Image: Intel

Intel has begun the early planning stages to build a new fab complex in the U.S. as part of its IDM 2.0 initiative.

CEO Pat Gelsinger has shared some details regarding the campus, and it’s already being likened to a little city with over 10,000 employees. Featuring six to eight modules, including its own power plant, manufacturing, and packaging facilities, it’s expected to cost between $60 and $120 billion over ten years.

Each module has an estimated $10 to $15 billion price tag. Intel has not settled on a location yet but is courting all states for proposals. Gelsinger also explained that Intel began planning roughly nine months ago and that it would take about two years to build, four years to be fully online. It plans to produce technology for a variety of different sectors.

Image: Intel

So I think auto is near the top of that list, but we now see it across everything, right, industrials, because you can’t say, boy, I’m going to do wafers just for auto. We have shortages in WiFi chips to build laptops, and we have shortages in memory chips for cloud and server opportunities. We have power controllers that are limited, affecting many of the industrial industries, so quite widespread. This is largely the fabrication facilities or general purpose across them.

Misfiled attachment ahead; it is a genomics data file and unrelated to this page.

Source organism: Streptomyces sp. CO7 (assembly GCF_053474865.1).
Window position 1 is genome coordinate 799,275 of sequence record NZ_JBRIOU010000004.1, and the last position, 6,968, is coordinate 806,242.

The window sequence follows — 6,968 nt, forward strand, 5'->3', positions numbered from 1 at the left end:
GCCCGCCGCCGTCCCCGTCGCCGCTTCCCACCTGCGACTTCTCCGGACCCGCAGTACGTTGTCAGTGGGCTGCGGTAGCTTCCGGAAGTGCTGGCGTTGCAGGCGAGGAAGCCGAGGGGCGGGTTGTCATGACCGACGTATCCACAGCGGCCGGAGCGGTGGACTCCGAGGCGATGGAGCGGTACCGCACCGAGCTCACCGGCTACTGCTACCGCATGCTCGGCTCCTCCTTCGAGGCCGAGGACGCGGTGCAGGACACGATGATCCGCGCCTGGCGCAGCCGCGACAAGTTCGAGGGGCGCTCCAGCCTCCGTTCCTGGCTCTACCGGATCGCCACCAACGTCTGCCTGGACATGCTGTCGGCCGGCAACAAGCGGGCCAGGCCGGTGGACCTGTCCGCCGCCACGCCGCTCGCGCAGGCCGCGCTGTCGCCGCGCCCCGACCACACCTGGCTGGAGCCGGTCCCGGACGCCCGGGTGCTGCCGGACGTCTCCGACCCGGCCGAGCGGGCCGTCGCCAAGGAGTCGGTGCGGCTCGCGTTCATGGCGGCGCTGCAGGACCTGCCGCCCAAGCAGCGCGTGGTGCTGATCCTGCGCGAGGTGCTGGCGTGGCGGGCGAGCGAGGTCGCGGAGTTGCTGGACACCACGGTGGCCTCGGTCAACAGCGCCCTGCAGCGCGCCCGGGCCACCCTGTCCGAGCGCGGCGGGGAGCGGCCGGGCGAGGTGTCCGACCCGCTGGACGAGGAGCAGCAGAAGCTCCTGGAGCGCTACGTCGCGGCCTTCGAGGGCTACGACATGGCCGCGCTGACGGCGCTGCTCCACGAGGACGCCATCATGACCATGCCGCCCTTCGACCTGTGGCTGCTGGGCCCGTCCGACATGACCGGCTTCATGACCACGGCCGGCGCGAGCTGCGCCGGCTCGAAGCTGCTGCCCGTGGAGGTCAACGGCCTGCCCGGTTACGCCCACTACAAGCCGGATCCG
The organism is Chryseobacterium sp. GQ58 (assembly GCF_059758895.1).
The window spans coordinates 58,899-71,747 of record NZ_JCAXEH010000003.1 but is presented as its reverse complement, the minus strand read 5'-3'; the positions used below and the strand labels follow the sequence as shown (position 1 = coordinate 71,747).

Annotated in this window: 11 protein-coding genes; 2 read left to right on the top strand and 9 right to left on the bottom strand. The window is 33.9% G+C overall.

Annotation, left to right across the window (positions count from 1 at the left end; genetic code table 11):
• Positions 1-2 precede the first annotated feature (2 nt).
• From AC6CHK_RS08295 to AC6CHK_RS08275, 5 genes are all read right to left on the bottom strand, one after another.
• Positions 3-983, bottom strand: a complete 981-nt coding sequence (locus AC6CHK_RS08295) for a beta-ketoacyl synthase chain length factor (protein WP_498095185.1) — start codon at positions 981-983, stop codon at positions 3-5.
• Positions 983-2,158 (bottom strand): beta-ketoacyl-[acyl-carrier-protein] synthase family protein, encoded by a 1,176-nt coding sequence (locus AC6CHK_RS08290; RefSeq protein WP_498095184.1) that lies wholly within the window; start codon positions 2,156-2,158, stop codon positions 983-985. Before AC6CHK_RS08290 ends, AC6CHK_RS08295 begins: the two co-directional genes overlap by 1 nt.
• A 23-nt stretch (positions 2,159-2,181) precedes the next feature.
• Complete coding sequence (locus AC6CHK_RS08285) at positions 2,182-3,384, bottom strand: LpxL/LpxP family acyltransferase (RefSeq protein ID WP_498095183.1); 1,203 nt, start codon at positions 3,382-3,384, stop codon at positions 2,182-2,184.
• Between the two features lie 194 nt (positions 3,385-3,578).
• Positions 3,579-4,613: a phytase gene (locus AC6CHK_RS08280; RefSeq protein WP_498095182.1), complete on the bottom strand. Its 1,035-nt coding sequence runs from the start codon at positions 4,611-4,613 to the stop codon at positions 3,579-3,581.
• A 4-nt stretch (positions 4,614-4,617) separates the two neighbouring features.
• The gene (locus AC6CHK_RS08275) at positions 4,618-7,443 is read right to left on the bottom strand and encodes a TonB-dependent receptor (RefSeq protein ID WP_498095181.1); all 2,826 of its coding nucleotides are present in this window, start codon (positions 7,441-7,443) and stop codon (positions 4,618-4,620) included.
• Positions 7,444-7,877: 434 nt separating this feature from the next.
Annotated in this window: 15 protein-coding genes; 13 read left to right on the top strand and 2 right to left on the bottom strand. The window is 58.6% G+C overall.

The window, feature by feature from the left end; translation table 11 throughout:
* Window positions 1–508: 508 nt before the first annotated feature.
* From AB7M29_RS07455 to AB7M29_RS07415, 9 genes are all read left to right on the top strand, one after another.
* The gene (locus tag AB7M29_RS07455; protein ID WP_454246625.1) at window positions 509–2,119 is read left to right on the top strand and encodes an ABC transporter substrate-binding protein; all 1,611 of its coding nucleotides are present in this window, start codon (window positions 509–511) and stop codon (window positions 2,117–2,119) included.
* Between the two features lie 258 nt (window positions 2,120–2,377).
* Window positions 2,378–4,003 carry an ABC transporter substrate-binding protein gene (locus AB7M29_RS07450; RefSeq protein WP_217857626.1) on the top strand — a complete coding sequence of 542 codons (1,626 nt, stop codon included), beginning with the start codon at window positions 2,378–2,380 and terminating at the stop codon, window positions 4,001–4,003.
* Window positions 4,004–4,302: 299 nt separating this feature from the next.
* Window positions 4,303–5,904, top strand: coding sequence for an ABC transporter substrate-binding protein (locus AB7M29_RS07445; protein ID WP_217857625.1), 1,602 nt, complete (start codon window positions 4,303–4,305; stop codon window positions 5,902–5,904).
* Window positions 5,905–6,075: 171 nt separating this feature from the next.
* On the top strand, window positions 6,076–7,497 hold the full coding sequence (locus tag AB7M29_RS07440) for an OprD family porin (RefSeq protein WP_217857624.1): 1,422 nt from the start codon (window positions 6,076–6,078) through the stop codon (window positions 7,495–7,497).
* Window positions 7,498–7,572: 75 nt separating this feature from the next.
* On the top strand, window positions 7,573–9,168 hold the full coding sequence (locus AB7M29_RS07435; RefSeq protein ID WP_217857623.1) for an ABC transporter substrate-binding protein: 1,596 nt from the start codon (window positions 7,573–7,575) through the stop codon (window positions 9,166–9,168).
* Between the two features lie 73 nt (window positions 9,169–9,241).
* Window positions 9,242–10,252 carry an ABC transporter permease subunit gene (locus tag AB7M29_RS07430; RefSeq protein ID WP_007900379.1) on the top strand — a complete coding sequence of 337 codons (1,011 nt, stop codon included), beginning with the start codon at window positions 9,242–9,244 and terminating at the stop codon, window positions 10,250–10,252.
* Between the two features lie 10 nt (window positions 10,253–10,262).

Source: The Washington Post (via Tom’s Hardware)

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Peter Brosdahl

As a child of the 70’s I was part of the many who became enthralled by the video arcade invasion of the 1980’s. Saving money from various odd jobs I purchased my first computer from a friend of my...

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  1. [QUOTE=”Burticus, post: 39154, member: 297″]
    Hmmm, doesn’t say where…

    ” Intel has not settled on a location yet but is courting all states for proposals. “

  2. So at roughly 10 billion in profit per quarter, Intel could fully self finance this 1.5 to 3 years. Seems like they are shooting kind of low here, and should be looking for a project 3 to 4 times larger. After all, they won’t self finance and will be looking for handouts at the local, state, and federal level, so why go small?

  3. Maybe because their fabs haven’t had the best track record the past 5 or so years. Leverage the state incentives as much as you can to reduce risk.
    Intel still has not demonstrated a superior process node that actually pumps out high volumes, so if I were an investor I absolutely would not want them going big before they can prove some kind of return.

  4. They sell everything they make now as far as I know. Had they spent a year or two of profits in 2015-2016 to scale up, they would be capturing more of the shortage cash now. Is there any expectation that chip demand will decrease?

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